Grading work being done in 1945 for the original athletic fields at El Cerrito High School — plus a glimpse of the second incarnation of Fairmont Elementary. From home movies taken by Arthur Hopkins and digitized by his son Tom, courtesy of the El Cerrito Historical Society.
El Cerrito residents have had nearly two years to watch the extensive work being done on the new football stadium at El Cerrito High School. The project is The original field, built in 1945 and opened in 1946, did not require environmental reports, seismic and geotechnical studies, or even the design costs of the modern version. And there were hardly any neighbors in the immediate area to object to the project.
Even so, the football field had its own long and literally rocky road to completion.
When El Cerrito High opened in 1941, it had a gymnasium, but no fields for baseball, football or track. That was partly by design, because ECHS opened as a junior and senior high school, with sophomores being the highest class level in 1941, so there were no varsity teams.
The decision to purchase football uniforms in 1941, two years before El Cerrito High had its first varsity football team, proved financially sound. Restrictions were already in place, as noted in the Berkeley Gazette item above that mentions a new 10 percent excise tax. Wartime rationing would be even more severe by 1943.
For its first two years, the school had junior varsity football only.
ECHS still had no field of its own when the first varsity football team played in 1943, and home games were at the former El Cerrito Kennel Club dog racing track on the historic Castro rancho property where El Cerrito Plaza stands today. The field was leased from racetrack owner John “Black Jack” Jerome, who had turned down a similar request from Albany High School before World War II to lease the site for school sports after the racetrack was closed by the state in January of 1939.
The racetrack grounds had no turf, meaning the first El Cerrito Gaucho teams had to play home football on a field of dirt and rocks. It did, however, provide a nice big grandstand for the fans.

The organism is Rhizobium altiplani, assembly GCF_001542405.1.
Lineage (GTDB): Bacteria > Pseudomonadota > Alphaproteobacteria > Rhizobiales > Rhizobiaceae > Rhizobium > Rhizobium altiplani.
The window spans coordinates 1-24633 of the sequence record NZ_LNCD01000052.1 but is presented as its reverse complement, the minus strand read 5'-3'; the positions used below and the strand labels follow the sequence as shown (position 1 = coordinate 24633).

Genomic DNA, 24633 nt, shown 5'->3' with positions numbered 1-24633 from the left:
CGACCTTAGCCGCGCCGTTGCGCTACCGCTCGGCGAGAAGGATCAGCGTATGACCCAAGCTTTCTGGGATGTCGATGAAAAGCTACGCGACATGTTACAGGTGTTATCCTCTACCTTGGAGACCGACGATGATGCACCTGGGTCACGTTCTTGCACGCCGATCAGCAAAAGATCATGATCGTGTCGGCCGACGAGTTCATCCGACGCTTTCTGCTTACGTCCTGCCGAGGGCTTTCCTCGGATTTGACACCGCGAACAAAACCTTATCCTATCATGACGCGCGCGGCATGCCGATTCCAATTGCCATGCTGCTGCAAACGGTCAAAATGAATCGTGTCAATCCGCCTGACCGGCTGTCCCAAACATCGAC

Plans for building athletic fields at El Cerrito High were announced in January of 1945 and they were completed in 1946. It was originally known as Memorial Field, a name largely forgotten today.
When it opened after the war, the new football facility at El Cerrito High was known as Memorial Field, which also hosted the school’s track events.
“Art Capital of the West: Real and Imagined Art Museums and Galleries in Berkeley” is the new exhibit of the Berkeley Historical Society, opening with a program and reception from 2-5 p.m. Oct. 11 at the Berkeley History Center, 1931 Center St. Admission is free, donations are welcome.
When artist Jennie V. Cannon visited Berkeley in 1907, she wrote, “I could not believe my eyes—there were artist groups and displays everywhere—so many fine artists that this place surpasses San Francisco as the art capital of the West.” Coinciding with the opening of the new UC Berkeley Art Museum, the Berkeley Historical Society exhibit explores over a century of hopes, dreams, successes and setbacks of Berkeley art museums and galleries. “Art Capital of the West”: Real and Imagined Art Museums and Galleries in Berkeley will run from October 11, 2015 through April 2, 2016 at the Berkeley History Center in the Veterans Memorial Building, 1931 Center Street, Berkeley.
Details: www.berkeleyhistoricalsociety.org or 510-848-0181.
Dwight Eisenhower is met by a crowd of people, including many UC Berkeley students, at the Berkeley railroad station. (Oakland Tribune Photo)
Eisenhower, the Republican nominee challenging Adlai Stevenson, made some brief remarks in his Berkeley whistlestop appearance. (Oakland Tribune Photo)
Republican presidential nominee Dwight Eisenhower was given a welcome befitting a war hero by Berkeley residents this week in 1952. The Oct. 8 appearance was part of a whistlestop swing by train through the East Bay on the way to a speech at the Cow Palace by the acclaimed World War II general. Other stops included Vallejo, Crockett and Richmond, along with a rally at City Hall Plaza in Oakland before he went via motorcade across the Bay Bridge to San Francisco and a scheduled speech at the Cow Palace. The appearances were partly a response to a similar trip through the area by Democratic nominee Adlai Stevenson.
Accompanying Eisenhower on his trip through the area were California Gov. Earl Warren and U.S. Sen. William F. Knowland, whose family owned the Oakland Tribune.
When Berkeley Iceland opened in November 1940 the invention of the famed Zamboni ice resurfacing machine, now a fixture at ice and hockey rinks, was still almost nine years away.
So how, you ask, was the rink surface at Berkeley Iceland kept smooth enough for skating? This 1945 photo in the Berkeley Gazette shows the answer — giant squeegees, an adaptation of the window-washing device invented in Oakland in 1936. Note that the smoothing task has been turned over to women skaters during the war.
For those wondering about the prose used by the Berkeley Gazette, “Atalanta is the female athlete in Greek myth” and “didoes” are “mischievous tricks or deeds.”
The Oakland Coliseum hosted its first event 49 years ago today, when the Oakland Raiders played the Kansas City Chiefs.